An Examination of Gender Differences among Teachers in Jamaican Schools

By Wilkins, Julia; Gamble, Robert J. | Multicultural Education, Summer 2000 | Go to article overview

An Examination of Gender Differences among Teachers in Jamaican Schools


Wilkins, Julia, Gamble, Robert J., Multicultural Education


In this article, we will discuss the history of education in Jamaica and then examine why there is a distinct absence of male teachers in the younger grades, a pattern found to be inherent in the Western system of education.

History of Education in Jamaica

There was no formal education in Jamaica during the slavery period (16001838) for natives or slaves. Foreign missionaries ran church schools on some plantations, however education consisted of little more than teaching the virtue of submission and the moral superiority of whites.

After the abolition of slavery in 1838, the British laid the groundwork for a formal system of education, and in 1885 began to build public primary schools. Education was seen as a major tool for the integration of ea-slaves into colonial society and was considered necessary for a peaceful and contented lower class (Morrison & Milner, 1995).

In primary schools, the children of exslaves were taught to respect the superiority ofthe English and local white elite. They learned that similar lifestyles could be attained, at least in part, by success in the educational system, which would provide them with occupational skills and the ability to speak and act "properly."

At the same time, men were taught that as descendants of black farmers, they were best suited to agricultural work, and that only a few exceptional people could succeed in the educational system and advance occupationally. As women were less likely to be self sufficient through agricultural work, alternative options available through education seemed more attainable to them (Brock & Cammish, 1997).

By the end of the 19th century the secondary school system began to expand. Due to the decreasing numbers of British people in Jamaica, a need arose to fill certain intermediate occupational positions with native Jamaicans. Personnel were also required for newly instituted welfare programs. This stimulated the expansion of the secondary school system and the creation of government scholarships for university education abroad.

However, for the bulk of the population, opportunities for occupational mobility through education were still very limited. As late as 1929, secondary school education was still only available to about one school child in 50. Access to public secondary education depended upon parents' abilityto pay fees or upon the children's ability to earn scholarships (Morrison & Milner,1995).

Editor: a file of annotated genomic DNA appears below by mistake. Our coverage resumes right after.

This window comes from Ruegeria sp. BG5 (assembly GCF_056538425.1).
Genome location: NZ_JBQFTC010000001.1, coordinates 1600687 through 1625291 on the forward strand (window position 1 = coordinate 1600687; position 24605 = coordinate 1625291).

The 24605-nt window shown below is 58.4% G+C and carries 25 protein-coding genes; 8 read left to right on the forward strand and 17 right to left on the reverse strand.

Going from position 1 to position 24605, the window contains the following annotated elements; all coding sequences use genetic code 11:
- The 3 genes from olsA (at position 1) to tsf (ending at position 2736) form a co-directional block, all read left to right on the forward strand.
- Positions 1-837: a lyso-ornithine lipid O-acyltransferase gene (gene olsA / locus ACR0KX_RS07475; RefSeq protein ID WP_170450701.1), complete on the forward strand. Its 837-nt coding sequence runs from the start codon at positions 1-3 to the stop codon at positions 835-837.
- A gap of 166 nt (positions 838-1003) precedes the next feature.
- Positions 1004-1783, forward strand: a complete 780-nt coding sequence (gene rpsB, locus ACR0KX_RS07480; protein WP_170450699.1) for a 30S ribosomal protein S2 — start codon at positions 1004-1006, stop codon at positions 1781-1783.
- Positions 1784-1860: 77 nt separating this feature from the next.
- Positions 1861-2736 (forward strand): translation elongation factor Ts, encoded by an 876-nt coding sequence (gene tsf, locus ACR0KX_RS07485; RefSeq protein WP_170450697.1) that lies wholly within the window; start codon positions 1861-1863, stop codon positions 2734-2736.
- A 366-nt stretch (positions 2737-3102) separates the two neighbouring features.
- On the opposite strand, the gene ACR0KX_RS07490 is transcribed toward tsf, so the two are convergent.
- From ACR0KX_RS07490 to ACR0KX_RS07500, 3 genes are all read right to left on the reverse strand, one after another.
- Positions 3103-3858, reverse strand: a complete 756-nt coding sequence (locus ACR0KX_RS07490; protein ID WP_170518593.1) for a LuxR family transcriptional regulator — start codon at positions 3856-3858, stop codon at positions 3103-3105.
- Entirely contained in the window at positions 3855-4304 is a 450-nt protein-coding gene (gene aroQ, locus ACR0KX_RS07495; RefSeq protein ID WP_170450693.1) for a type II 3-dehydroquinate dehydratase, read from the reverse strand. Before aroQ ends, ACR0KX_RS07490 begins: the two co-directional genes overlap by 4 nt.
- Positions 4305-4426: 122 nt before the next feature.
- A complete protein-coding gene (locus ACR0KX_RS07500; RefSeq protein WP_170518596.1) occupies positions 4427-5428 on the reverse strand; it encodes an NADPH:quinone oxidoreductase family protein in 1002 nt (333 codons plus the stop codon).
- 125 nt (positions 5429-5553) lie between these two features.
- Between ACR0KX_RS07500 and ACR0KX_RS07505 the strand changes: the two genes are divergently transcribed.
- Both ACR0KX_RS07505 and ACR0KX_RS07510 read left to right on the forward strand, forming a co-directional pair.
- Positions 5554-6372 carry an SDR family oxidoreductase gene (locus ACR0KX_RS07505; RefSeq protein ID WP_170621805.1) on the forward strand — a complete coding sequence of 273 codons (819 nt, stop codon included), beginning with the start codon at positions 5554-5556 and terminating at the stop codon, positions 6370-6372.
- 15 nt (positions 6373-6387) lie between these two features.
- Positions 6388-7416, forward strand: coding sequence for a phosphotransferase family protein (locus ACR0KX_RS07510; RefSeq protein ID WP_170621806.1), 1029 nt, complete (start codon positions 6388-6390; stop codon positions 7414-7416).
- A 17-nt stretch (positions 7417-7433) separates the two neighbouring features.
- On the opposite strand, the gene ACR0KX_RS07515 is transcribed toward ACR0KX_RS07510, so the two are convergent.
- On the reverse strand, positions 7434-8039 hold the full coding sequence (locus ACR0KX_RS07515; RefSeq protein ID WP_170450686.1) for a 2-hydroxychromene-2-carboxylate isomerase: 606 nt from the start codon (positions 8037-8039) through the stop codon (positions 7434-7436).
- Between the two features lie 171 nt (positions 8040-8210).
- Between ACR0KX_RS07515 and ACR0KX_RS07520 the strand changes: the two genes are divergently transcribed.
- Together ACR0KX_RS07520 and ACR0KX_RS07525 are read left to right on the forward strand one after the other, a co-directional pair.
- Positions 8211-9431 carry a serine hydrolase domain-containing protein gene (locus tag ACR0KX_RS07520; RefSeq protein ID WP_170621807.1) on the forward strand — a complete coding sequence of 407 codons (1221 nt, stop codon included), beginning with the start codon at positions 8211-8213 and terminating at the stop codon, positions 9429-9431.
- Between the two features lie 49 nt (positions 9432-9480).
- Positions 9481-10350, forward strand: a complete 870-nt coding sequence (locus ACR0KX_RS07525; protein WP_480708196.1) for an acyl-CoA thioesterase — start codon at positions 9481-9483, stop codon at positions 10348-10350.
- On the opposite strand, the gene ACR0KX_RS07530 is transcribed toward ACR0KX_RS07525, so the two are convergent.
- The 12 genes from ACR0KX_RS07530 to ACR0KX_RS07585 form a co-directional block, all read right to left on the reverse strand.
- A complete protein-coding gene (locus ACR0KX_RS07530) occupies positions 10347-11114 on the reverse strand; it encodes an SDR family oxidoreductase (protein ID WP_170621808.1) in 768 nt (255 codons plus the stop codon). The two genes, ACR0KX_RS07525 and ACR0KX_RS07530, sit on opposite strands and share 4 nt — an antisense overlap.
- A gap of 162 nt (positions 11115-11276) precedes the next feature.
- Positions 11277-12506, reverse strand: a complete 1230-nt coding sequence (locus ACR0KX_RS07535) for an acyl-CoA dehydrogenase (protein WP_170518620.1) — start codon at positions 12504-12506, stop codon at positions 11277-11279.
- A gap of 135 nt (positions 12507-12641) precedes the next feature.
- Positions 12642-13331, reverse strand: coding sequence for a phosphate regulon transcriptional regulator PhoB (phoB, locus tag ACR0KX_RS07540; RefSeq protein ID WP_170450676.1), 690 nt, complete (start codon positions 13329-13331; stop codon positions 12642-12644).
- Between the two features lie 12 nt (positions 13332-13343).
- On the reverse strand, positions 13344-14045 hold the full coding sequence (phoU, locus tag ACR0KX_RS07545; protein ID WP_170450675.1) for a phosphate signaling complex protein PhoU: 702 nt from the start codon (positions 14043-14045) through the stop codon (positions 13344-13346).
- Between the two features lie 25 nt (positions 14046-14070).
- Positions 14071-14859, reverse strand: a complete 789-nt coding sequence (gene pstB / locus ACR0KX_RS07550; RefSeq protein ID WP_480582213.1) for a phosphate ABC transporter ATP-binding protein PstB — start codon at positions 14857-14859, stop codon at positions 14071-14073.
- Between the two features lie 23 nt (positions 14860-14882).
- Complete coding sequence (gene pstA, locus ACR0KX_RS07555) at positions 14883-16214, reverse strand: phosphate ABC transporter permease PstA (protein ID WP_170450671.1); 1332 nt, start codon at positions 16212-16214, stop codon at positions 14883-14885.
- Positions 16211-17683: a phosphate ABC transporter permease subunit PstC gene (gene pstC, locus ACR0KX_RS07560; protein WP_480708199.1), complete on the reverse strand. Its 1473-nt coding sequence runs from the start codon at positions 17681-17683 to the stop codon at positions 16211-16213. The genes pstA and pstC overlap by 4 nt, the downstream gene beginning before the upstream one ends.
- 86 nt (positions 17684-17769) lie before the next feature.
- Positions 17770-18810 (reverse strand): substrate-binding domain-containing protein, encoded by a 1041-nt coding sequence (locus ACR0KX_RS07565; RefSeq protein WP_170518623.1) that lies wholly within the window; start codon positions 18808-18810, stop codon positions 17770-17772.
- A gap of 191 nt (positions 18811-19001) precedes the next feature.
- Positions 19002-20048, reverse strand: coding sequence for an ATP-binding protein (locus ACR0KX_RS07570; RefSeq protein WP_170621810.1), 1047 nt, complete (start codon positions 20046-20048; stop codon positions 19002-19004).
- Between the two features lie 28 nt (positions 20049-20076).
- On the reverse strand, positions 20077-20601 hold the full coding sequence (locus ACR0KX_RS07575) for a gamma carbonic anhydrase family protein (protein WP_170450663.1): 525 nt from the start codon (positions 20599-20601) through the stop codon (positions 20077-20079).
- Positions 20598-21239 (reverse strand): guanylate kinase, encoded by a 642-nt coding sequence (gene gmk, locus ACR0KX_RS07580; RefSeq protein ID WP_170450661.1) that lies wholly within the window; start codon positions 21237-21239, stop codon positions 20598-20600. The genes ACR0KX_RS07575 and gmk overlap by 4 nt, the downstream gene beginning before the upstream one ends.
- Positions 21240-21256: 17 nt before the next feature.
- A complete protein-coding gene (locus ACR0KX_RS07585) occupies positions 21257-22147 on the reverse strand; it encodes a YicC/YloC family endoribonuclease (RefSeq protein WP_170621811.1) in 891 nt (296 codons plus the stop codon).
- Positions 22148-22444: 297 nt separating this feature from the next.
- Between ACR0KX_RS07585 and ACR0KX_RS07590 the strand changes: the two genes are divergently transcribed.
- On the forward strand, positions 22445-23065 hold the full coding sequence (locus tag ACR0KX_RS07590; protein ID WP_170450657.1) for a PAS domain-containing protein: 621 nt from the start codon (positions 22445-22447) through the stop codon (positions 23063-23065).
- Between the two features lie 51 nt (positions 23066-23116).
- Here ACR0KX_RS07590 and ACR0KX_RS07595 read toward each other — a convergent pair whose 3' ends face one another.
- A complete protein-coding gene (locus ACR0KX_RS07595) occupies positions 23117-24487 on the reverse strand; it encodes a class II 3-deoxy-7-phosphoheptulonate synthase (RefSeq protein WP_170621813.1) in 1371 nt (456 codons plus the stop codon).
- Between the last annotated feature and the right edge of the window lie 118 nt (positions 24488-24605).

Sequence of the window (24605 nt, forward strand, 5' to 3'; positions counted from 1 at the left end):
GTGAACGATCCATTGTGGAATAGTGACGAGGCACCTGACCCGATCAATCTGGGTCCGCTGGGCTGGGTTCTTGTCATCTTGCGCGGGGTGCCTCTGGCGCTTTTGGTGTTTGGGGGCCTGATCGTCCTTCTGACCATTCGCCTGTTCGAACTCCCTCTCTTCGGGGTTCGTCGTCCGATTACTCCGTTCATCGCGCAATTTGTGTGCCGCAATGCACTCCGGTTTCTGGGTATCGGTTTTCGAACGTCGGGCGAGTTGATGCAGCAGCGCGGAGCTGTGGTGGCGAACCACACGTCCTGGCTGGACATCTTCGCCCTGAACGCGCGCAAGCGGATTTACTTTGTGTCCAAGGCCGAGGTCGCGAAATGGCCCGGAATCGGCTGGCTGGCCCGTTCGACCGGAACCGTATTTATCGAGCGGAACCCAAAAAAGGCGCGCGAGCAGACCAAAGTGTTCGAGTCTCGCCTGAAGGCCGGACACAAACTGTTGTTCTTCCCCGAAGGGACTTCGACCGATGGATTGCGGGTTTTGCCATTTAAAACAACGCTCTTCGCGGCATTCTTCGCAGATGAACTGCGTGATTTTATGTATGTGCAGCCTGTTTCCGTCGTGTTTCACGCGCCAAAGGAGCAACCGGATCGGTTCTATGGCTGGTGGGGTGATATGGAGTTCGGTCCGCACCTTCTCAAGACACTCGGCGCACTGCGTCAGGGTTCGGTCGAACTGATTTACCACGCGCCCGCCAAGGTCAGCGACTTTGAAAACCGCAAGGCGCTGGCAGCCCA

The major means of advancement for children from lower-class families was through the teaching profession. It was possible to qualify for primary school teaching positions by serving as a pupil teacher, or monitor, in a local school and eventually passing teacher certificate examinations. Even though this was an option open to all Jamaicans, it tended to be women who opted for this route for advancement. Although this system provided a degree of mobility for women of the lower class, it lowered the standards of primary schools and further reduced chances for children who attended them to win scholarships to secondary school. Itwas not until 1977 that it was possible to earn a bachelor's degree in early childhood education in Jamaica (Davies, 1997).

Today, opportunities for women are still restricted outside the teaching profession. Women are informally excluded from technical occupations that require a technical high school education, and often, as in engineering, university training. Most women desiring upward mobility aim instead to become teachers, secretaries, clerks, and nurses.

Structure ofthe School System

Children start school atthe age ofthree and attend an infant school until the age of five or sig. They then go on to primary school until the age of 11. There are also "all-age" schools that children enter at the age of six or seven and attend until the age of 17.

Children in primary school take a common entrance exam at the end of grade 7 to determine whether they will go on to a high school or secondary school. …

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